Problems 1–6 compute divisions of a certain number of loaves of bread by 10 men and record the outcome in unit fractions. Problems 7–20 show how to multiply the expressions 1 + 1/2 + 1/4 = 7/4 and 1 + 2/3 + 1/3 = 2 by different fractions. Problems 21–23 are problems in completion, which in modern notation are simply subtraction problems. Problems 24–34 are ‘’aha’’ problems; these are linear equations. Problem 32 for instance corresponds (in modern notation) to solving x + 1/3 x + 1/4 x = 2 for x. Problems 35–38 involve divisions of the heqat, which is an ancient Egyptian unit of volume. Beginning at this point, assorted units of measurement become much more important throughout the remainder of the papyrus, and indeed a major consideration throughout the rest of the papyrus is dimensional analysis . Problems 39 and 40 compute the division of loaves and use arithmetic progressions.

## Book II - Geometry

The second part of the Rhind papyrus, being problems 41-59, 59B and 60, consists of geometry problems. Peet referred to these problems as "mensuration problems".

## Volumes

Problems 41 – 46 show how to find the volume of both cylindrical and rectangular granaries. In problem 41 Ahmes computes the volume of a cylindrical granary. Given the diameter d and the height h, the volume V is given by:

In modern mathematical notation (and using d = 2r) this gives

Problem 47 is a table with fractional equalities which represent the ten situations where the physical volume quantity of "100 quadruple heqats" is divided by each of the multiples of ten, from ten through one hundred. The quotients are expressed in terms of Horus eye fractions, sometimes also using a much smaller unit of volume known as a "quadruple ro". The quadruple heqat and the quadruple ro are units of volume derived from the simpler heqat and ro, such that these four units of volume satisfy the following relationships: 1 quadruple heqat = 4 heqat = 1280 ro = 320 quadruple ro. Thus,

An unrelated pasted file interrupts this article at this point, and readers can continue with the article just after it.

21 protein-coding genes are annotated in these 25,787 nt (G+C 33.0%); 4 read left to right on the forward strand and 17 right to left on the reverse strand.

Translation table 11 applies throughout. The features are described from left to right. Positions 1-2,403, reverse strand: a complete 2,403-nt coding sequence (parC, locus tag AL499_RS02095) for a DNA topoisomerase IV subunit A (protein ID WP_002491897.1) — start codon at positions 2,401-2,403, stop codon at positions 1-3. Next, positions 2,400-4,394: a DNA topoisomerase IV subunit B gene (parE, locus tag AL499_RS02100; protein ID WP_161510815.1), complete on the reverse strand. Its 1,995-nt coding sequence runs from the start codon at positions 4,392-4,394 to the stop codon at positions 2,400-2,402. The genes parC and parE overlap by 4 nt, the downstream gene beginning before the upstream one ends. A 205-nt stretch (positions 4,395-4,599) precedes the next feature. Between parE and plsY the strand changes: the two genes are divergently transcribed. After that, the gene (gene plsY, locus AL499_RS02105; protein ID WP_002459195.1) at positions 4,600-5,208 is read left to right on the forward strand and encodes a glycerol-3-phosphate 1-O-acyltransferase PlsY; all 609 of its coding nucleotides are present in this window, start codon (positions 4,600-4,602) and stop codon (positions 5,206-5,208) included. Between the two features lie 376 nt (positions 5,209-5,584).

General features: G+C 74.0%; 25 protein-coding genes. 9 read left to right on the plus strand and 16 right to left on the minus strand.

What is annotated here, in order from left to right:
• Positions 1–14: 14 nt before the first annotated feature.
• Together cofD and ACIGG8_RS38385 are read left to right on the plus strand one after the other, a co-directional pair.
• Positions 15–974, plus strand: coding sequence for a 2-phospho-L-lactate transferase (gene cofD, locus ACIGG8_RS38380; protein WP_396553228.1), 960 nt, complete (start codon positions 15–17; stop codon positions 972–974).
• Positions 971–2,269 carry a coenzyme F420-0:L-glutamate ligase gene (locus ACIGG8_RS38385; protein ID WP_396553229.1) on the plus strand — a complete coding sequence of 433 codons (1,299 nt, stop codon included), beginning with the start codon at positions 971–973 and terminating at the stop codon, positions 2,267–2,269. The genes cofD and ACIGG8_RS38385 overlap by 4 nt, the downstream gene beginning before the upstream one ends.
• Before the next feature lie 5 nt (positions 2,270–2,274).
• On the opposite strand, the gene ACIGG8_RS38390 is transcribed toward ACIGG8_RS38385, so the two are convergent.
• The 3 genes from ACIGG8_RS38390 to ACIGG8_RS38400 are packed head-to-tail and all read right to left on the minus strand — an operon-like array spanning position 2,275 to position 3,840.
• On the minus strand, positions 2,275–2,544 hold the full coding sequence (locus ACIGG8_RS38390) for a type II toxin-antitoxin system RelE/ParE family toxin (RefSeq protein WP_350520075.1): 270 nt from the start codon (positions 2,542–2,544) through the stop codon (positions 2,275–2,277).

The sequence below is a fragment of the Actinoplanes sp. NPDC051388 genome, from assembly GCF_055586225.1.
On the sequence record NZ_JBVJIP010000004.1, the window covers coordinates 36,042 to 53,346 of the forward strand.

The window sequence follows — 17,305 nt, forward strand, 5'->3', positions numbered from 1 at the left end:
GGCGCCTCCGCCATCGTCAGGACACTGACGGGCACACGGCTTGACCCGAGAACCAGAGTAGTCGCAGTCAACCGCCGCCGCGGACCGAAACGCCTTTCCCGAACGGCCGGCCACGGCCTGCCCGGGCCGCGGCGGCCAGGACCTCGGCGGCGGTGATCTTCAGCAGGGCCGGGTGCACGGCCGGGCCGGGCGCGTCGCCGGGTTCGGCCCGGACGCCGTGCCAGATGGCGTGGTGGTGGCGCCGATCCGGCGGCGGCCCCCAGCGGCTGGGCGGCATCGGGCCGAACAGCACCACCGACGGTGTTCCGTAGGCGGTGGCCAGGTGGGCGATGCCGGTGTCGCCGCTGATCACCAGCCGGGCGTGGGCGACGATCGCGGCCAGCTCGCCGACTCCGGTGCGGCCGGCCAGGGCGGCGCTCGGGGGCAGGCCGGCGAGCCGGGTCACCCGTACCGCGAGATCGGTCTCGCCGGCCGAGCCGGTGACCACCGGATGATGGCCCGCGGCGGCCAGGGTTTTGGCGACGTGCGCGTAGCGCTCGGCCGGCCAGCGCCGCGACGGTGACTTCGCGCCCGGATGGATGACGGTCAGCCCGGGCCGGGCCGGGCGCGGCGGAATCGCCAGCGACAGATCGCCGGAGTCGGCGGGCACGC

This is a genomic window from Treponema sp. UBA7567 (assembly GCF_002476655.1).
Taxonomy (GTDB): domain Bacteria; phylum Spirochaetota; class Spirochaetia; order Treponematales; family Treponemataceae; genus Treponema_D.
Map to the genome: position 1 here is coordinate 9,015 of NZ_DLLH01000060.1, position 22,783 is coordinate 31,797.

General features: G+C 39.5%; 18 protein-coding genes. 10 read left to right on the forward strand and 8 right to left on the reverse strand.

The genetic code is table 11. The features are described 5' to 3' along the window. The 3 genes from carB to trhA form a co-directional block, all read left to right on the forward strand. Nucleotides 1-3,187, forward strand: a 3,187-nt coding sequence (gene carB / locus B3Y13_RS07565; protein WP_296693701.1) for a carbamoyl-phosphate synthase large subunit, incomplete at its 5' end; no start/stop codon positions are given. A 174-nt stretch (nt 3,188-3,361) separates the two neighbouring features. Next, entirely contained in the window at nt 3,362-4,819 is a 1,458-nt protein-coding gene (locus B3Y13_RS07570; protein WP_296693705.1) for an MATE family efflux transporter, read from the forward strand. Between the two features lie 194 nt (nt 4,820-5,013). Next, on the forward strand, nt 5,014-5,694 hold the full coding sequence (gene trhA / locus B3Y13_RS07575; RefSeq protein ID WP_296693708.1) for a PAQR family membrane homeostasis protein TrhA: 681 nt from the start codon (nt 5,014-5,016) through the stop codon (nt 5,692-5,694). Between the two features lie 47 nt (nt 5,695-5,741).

100/10 quadruple heqat = 10 quadruple heqat100/20 quadruple heqat = 5 quadruple heqat100/30 quadruple heqat = (3 + 1/4 + 1/16 + 1/64) quadruple heqat + (1 + 2/3) quadruple ro100/40 quadruple heqat = (2 + 1/2) quadruple heqat100/50 quadruple heqat = 2 quadruple heqat100/60 quadruple heqat = (1 + 1/2 + 1/8 + 1/32) quadruple heqat + (3 + 1/3) quadruple ro100/70 quadruple heqat = (1 + 1/4 + 1/8 + 1/32 + 1/64) quadruple heqat + (2 + 1/14 + 1/21 + 1/42) quadruple ro100/80 quadruple heqat = (1 + 1/4) quadruple heqat100/90 quadruple heqat = (1 + 1/16 + 1/32 + 1/64) quadruple heqat + (1/2 + 1/18) quadruple ro100/100 quadruple heqat = 1 quadruple heqat## Areas

Problems 48–55 show how to compute an assortment of areas. Problem 48 is notable in that it succinctly computes the area of a circle by approximating π. Specifically, problem 48 explicitly reinforces the convention (used throughout the geometry section) that "a circle's area stands to that of its circumscribing square in the ratio 64/81." Equivalently, the papyrus approximates π as 256/81, as was already noted above in the explanation of problem 41.

Other problems show how to find the area of rectangles, triangles and trapezoids.

## Pyramids

The final six problems are related to the slopes of pyramids. A seked problem is reported by :

If a pyramid is 250 cubits high and the side of its base 360 cubits long, what is its*seked*?"

The solution to the problem is given as the ratio of half the side of the base of the pyramid to its height, or the run-to-rise ratio of its face. In other words, the quantity found for the seked is the cotangent of the angle to the base of the pyramid and its face.

## Book III - Miscellany

The third part of the Rhind papyrus consists of the remainder of the 91 problems, being 61, 61B, 62-82, 82B, 83-84, and "numbers" 85-87, which are items that are not mathematical in nature. This final section contains more complicated tables of data (which frequently involve Horus eye fractions), several *pefsu* problems which are elementary algebraic problems concerning food preparation, and even an amusing problem (79) which is suggestive of geometric progressions, geometric series, and certain later problems and riddles in history. The third part of the Rhind papyrus is therefore a kind of miscellany, building on what has already been presented. Problem 61 is concerned with multiplications of fractions. Problem 61B, meanwhile, gives a general expression for computing 2/3 of 1/n, where n is odd. In modern notation the formula given is